- Current Issue
SIGN IN to access Harper’s Magazine
1. Sign in to Customer Care using your account number or postal address.
2. Select Email/Password Information.
3. Enter your new information and click on Save My Changes.
Subscribers can find additional help here. Not a subscriber? Subscribe today!
On Wednesday, the New York Times had another psychotic episode. The paper’s editorial page has been an eloquent voice on the national stage regarding torture. But often enough the news it relies upon for its editorials never finds its way into its reporting–and its reporting on the issue is not only consistently left in the dust by its competition (particularly by the Washington Post), but, often enough, is not much more than half-baked gossip. That’s the case with this piece by Mark Mazzetti and Scott Shane. The story could have grappled with the many subtle and complex policy issues that the incoming administration faces in implementing its no-torture pledge at the CIA. Instead, however, the authors treat us to what sounds suspiciously like an extended pouting session from the camp of John O. Brennan.
Brennan and his friends obviously believe that rejecting him is a slap in the face to all veterans of the war on terror–an absurd proposition that the Times then proceeds to treat as indisputable fact. But the Times‘s language is even more revealing. As Andrew Sullivan points out, the Times chokes and sputters and is unable to mouth the word “torture.” As I discovered in studying the paper’s reporting over a period of year, when a neighbor plays his stereo too loudly in the apartment next door, that is “torture.” But when a man is stripped of his clothing, chained to the floor in a short-shackle position, subjected to sleep deprivation and alternating cold and heat, and left to writhe in his own feces and urine—that, in the world of the Times, is just an “enhanced interrogation technique.” Shane and Mazzetti do us one better in this piece. Figures who criticize torture and Brennan’s fitness to be DCI are, we learn, the “left wing of the Democratic Party.” That’s a remarkable characterization for a group that is led by retired generals and admirals, as well as many of the nation’s most prominent religious leaders.
But the most striking thing about the piece is that the authors obviously don’t have a clue about what’s going on inside the Obama transition team. And on that, I extend my congratulations to camp Obama, which is doing a laudable job of keeping its deliberations to itself.
I discuss the piece further with Charles Kaiser at Columbia Journalism Review here.
Update: Senator Feinstein Was Misquoted
But wait: it gets even better. The Times writers were busy yesterday explaining that the key news value of their story was its disclosure that two senators, most notably Californian Diane Feinstein, the incoming chair of the intelligence committee, were backing off the Obama team’s “no torture” pledge. Spencer Ackerman checked the quote attributed to Feinstein in the Times article, and discovered that one key sentence had been hacked off, creating the false impression that Feinstein was opposing the uniform anti-torture approach for which she had voted in the current session. Here’s the text that the Times elided: “my intent is to pass a law that effectively bans torture, complies with all laws and treaties, and provides a single standard across the government.” So when will the Times correct its distorted reporting? And what exactly were Mazzetti and Shane up to with this very bizarre submission?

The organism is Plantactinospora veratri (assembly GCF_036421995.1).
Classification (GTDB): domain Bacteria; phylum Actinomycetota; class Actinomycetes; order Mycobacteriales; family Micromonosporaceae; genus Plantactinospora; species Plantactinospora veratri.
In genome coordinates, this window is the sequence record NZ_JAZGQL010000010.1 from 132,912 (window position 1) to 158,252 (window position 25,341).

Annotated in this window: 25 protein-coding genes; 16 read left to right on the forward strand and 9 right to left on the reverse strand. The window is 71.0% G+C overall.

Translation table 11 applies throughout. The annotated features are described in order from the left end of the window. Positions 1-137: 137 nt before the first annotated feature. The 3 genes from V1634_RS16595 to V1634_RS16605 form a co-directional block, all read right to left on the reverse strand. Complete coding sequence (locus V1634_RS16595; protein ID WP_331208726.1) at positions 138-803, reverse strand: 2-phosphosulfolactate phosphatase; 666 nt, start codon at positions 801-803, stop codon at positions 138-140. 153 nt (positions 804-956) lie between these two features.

More from Scott Horton:
No Comment — November 4, 2013, 5:17 pm
An expert panel concludes that the Pentagon and the CIA ordered physicians to violate the Hippocratic Oath
No Comment — August 12, 2013, 7:55 am
How will the Obama Administration handle Edward Snowden’s case in the long term?
No Comment — July 29, 2013, 11:36 am
Is it possible to simply disband the partisan FISA court?
Fleming awoke in the dark and his room felt loose, sloshing so badly he gripped the bed. From his window there was nothing but a hallway, and if he craned his neck, a blown lightbulb swung into view. The room pitched up and down and for a moment he thought he might be sick. The word “hallway” must have a nautical name. Why didn’t they supply a glossary for this cruise? Probably they had, in the welcome packet he’d failed to read. A glossary. A history of the boat, which would be referred to as a ship. Sunny biographies of the captain and crew, who had always dreamed of this life. Lobotomized histories of the islands they’d visit. Who else had sailed this way. Famous suckwads from the past, slicing through this very water on wooden longships.
A welcome packet, the literary genre most likely to succeed in the new millennium. Why not read about a community you don’t belong to, that doesn’t actually exist, a captain and crew who are, in reality, if that isn’t too much of a downer on your vacation, as indifferent to one another as any set of co-employees at an office or bank? Read doctored personal statements from underpaid crew members — because ocean life pays better than money! — who hate their lives but have been forced to buy into the mythology of working on a boat, separated now from loved ones and friends, growing lonelier by the second, even while they wait on you and follow your every order.
Average portion of its yearly household expenditures that a South African family will spend on a funeral:
Neuroscientists were hoping to use rat brain waves to find people buried by earthquakes.
Four people were arrested for using a remote-controlled hexacopter to fly two pounds of tobacco to prisoners inside the yard at Calhoun State Prison in Georgia.
Subscribe to the Weekly Review newsletter. Don’t worry, we won’t sell your email address!
Our congratulations to Alice Munro, winner of the 2013 Nobel Prize for Literature